2
$\begingroup$

Let's say we are working with the standard Fama-French 3 factor model and we want to add a low volatility factor. Is it alright to add a low volatility risk premium in a model such as the CAPM or FF3. Are we violating the CAPM assumption that high beta stocks are more risky and have a higher expected return? I am wondering if the model is still valid and if not, is there a solution?

$\endgroup$
3
$\begingroup$

The CAPM claims that only systematic risk matters (i.e. covariation with the market) to determine an asset's expected return. So the fact that low volatility stocks have returns that are not explainable by market beta is an empirical contradiction of the CAPM to start with. The CAPM is too rigid and performs poorly in explaining the cross section of equity returns. Other examples include value, size, momentum, profitability, asset growth, illiquidity, higher moments, seasonal patterns, low beta, payout, lotteriness ... It is an endless list. Lately since Fama and French (1992) we know that the CAPM is dead.

Because of the above findings, Fama and French (1993) proposed a new factor model, adding value and size as additional risk sources which proxy the impact of (unknown) state variables on expected returns. Thus, the CAPM's empirical failure is the only reason why the FF3 model exists.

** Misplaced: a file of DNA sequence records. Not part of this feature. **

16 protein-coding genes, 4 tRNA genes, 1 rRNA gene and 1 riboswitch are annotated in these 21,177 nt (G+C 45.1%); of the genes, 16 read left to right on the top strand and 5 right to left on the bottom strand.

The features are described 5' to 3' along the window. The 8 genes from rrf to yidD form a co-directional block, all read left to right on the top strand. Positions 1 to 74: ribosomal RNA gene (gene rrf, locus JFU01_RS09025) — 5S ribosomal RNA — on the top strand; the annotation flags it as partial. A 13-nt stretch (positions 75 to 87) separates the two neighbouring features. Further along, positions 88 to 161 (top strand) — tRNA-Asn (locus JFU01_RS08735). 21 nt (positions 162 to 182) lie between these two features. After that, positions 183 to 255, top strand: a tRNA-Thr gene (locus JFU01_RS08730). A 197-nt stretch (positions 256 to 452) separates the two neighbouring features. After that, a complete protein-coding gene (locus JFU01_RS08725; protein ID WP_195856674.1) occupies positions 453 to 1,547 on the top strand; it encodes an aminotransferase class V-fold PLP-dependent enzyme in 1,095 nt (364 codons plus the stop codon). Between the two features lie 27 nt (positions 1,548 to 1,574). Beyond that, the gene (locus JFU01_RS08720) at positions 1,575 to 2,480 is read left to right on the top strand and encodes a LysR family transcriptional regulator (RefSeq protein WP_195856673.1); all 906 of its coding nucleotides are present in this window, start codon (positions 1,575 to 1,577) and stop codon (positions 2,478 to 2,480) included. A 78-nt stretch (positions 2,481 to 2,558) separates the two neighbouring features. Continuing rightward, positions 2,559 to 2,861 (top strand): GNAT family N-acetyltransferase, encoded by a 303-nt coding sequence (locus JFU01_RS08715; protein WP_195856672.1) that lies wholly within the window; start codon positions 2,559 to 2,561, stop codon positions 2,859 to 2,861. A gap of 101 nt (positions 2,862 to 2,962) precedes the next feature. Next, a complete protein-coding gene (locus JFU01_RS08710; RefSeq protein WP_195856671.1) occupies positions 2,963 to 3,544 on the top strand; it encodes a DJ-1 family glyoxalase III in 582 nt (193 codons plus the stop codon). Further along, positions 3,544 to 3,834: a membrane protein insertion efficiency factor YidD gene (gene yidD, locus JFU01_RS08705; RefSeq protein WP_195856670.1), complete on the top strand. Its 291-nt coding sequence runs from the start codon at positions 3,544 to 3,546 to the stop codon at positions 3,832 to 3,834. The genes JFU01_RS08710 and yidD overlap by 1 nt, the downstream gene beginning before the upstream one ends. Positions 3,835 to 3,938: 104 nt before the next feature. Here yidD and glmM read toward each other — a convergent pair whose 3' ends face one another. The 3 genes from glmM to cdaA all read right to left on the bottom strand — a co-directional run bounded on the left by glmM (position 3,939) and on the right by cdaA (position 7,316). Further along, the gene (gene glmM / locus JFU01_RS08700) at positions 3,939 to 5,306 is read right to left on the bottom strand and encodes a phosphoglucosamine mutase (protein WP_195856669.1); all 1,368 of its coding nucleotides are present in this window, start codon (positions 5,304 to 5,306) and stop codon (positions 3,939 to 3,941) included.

The Fama and French three-factor model performs much better than the CAPM (market model) but is not perfect either. An important problem is momentum (which lead to the FFC model from Carhart (1997)). Fama and French (2015) and Hou et al. (2015) propose five- and four-factor models including some sort of profitability and investment as additional risk factors.

Thus, it is absolutely okay to add further factors to the CAPM and the FF3 model. Fama and French did it themselves. It simply means that you believe that the space of risk drivers is not just one- or three- dimensional but includes further risk sources.

The only question is whether it is sensible to include further factors. You could also include a factor based on the first name of the CEO etc. That factor would probably be useless. So you should have a good reason to add further factors.

The above may sound harsh, the CAPM is a huge milestone and breakthrough in finance and economics. It was rightfully awarded with the Nobel Prize. It's just not quite perfect.

| improve this answer | |
$\endgroup$
  • $\begingroup$ Isn't individual volatility itself a idiosyncratic risk and thus theoretically it is diversified away so there should be no compensation for it? $\endgroup$ – confused Jul 22 at 4:46
  • 1
    $\begingroup$ @confused (total) volatility is the sum of systematic risk and diversifiable idiosyncratic risk. The volatility of portfolios is almost exclusively systematic. A stock could have very high volatility and have either a high idiosyncratic component or a high high systematic component. $\endgroup$ – Kevin Jul 22 at 5:56
  • $\begingroup$ I should have said, the risk of reasonably diversified portfolio is almost exclusively systematic $\endgroup$ – Kevin Jul 22 at 13:19
  • $\begingroup$ If the low-vol factor has a strong negative correlation with the market factor (-0.78) , isn't there an issue with orthogonality? $\endgroup$ – Circus_beta Jul 27 at 22:14
  • $\begingroup$ Please see this question $\endgroup$ – Kevin Jul 27 at 22:22

Your Answer

By clicking “Post Your Answer”, you agree to our terms of service, privacy policy and cookie policy

Not the answer you're looking for? Browse other questions tagged or ask your own question.